So, you may find that it’ll be more about the attitude of the employer than about convincing them you’re worth it, if they can tell you’re pregnant. If they can’t, and they hire you without knowing, you might just have to work extra hard for the first few months to prove that you’re dedicated enough to come back.

  11. As a recruiter, I have a few thoughts on this, most of which have been covered, but I’ll add my voice to the choirs or quartets.

    First of all, it is a significant investment for an employer to recruit and hire someone, and even more so if they do that and then find themselves short staffed again so soon after. I say that only because I grow weary of hearing about what horrible monsters employers are when many of them are simply trying to keep their businesses moving along. (That said, I know some of them are monsters…not denying that.)

    I think your best approach is to be totally honest, and to assure the that you recognize the hardship your maternity leave will cause them, and be clear that you are open to doing whatever you can to help them negate the hardship to the degree you are able. Let them know how much time you expect to take, whether you are able and willing to flex your schedule to help keep things covered, whether you can telecommute to limit your leave. Let them know you are happy to help them set up SOPs so that a temp can easily come in to help with essential duties – whatever you can to help them feel confident that you are going to invest in the position. It’ll help them feel like you *want* to come back, and will ease some of their fear that you’ll abandon the position because you’d rather be a stay at home mom.

    FMLA does not kick in until you’ve been in a position for 12 months and have worked 1250 hours (something close to full-time). They are under no obligation to accommodate your leave, and if you start your relationship with them off by not being up front about your situation, it won’t endear them to you.

    All of this said, I am very, very aware that I work in a particularly warm and accommodating organization. I truly hope that you find a company to work for that will recognize your worth and will invest in you, and I hope you find that are happy to invest right back in them!

    • I completely agree with this. I was in non-profit management for years and I’m now married to an Entrepreneur. We have a child and I actually lost my job when she was only 5 weeks old because my organization couldn’t handle my maternity leave. The fact is, dealing with pregnant employees can be a hardship. It depends a great deal on the company. You’re interviewing them just as much as they’re interviewing you and if you being pregnant doesn’t work for both parties it just isn’t a good fit.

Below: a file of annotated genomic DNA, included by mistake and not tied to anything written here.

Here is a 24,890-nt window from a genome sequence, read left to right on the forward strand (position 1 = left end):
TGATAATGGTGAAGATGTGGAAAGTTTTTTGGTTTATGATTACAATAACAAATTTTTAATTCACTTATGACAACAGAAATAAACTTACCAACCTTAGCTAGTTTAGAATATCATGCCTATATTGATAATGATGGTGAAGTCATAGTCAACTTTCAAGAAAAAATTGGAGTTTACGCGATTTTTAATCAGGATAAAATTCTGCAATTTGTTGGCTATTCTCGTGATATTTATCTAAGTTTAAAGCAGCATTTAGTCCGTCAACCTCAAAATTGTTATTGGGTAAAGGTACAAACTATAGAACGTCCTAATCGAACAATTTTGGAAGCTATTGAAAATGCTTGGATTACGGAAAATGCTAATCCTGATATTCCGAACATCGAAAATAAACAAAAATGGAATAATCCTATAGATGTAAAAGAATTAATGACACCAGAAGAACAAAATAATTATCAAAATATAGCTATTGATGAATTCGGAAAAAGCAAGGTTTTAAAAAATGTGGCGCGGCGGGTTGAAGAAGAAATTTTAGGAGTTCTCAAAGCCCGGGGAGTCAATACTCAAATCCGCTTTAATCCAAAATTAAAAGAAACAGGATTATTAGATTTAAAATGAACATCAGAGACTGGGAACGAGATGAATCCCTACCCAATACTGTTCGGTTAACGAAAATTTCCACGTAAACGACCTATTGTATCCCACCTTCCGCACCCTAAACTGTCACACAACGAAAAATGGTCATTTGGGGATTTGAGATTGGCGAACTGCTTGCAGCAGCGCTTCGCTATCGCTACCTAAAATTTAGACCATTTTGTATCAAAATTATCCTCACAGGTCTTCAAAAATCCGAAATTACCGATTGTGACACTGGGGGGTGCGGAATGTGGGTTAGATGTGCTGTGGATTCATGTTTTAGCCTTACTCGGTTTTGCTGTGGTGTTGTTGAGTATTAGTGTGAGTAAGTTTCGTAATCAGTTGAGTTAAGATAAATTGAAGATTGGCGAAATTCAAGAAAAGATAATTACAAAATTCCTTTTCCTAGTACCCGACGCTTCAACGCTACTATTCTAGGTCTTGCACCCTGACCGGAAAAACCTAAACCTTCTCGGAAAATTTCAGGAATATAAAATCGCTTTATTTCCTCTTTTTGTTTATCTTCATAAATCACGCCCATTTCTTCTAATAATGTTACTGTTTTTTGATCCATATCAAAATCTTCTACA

I recommend being upfront so you can get what you need out of the situation as much as they will.

  12. Not sure if this was said, but what about temp work or a contract position? That way you could still bring in some income and maybe start interviewing for something more permanent after you have the baby. You should also check for telecommuting opportunities if your industry allows it.

    • That’s part of what stinks here, actually. We were tying to conceive for the months previous because I had a remote, work-from-home position and it was the perfect circumstances to be trying: the job gave surprisingly generous maternity leave and pay, and working from home was the perfect arrangement.

      Alas, timing. So now I’m throwing myself at a lot of organizations in the area, some of which will no doubt be more accommodating than others, should any of them ask me in for interviews. (I’m not surprised not to have heard back lately, as December is always a dead zone.)

      I am doing some freelancing right now, and I’ve had a part-time offer in my industry, but we can’t make it a year without me having a full-time income. Still, yes, anything’s better than nothing, and if I go a few months with no nibbles temping will likely be what I have to do.

  13. I can most certainly relate to your situation. When I found out we were expecting our little one, we weren’t living together and I lived and worked outside of the city. When we moved in together within the city, I was around the 6-month mark. I went to look for temporary work through job placement agencies – and this is where I’m thankful that the universe heard me out.
    One of the placement agencies liked me so much as an individual that they hired me on to work in their office – I was welcome to work overtime, leave if I wasn’t feeling up to working, and work until I decided to take my maternity leave. I’m also glad to say that they want me to come back when I’m done my maternity leave.
    If this can happen to me, it can certainly happen to you. Just be the best ‘you’ you can be – confident, hardworking…and don’t be afraid to let that ‘baby radiance’ glow come out!

  14. I would suggest not bringing up the pregnancy specifically, but still addressing the concerns they might have. For instance, they might be concerned about you coming back after maternity leave or about how you’ll deal with work-family balance–talk about your commitment to the job with examples from your past work of how you prioritize your work with other responsibilities.

    You might also consider doing your best to search out a family-friendly company. My organization (a small non-profit) was super supportive during my pregnancy and actually just recently hired a woman who will be taking a full 3 months maternity leave about 6 months after her hire date. Some key ways I guessed that they were family-friendly early on were pictures of family on many people’s desks, a lenient social media policy (lots of overlap between work-life and home-life), and a stated prioritization of high-quality health insurance.

  15. It is illegal for the employer to not hire you just because you are pregnant, so I would wear clothes that hide the pregnancy on the interview and wait until you are hired to spill the beans. That’s what I did, because I lost my job just after learning I was pregnant.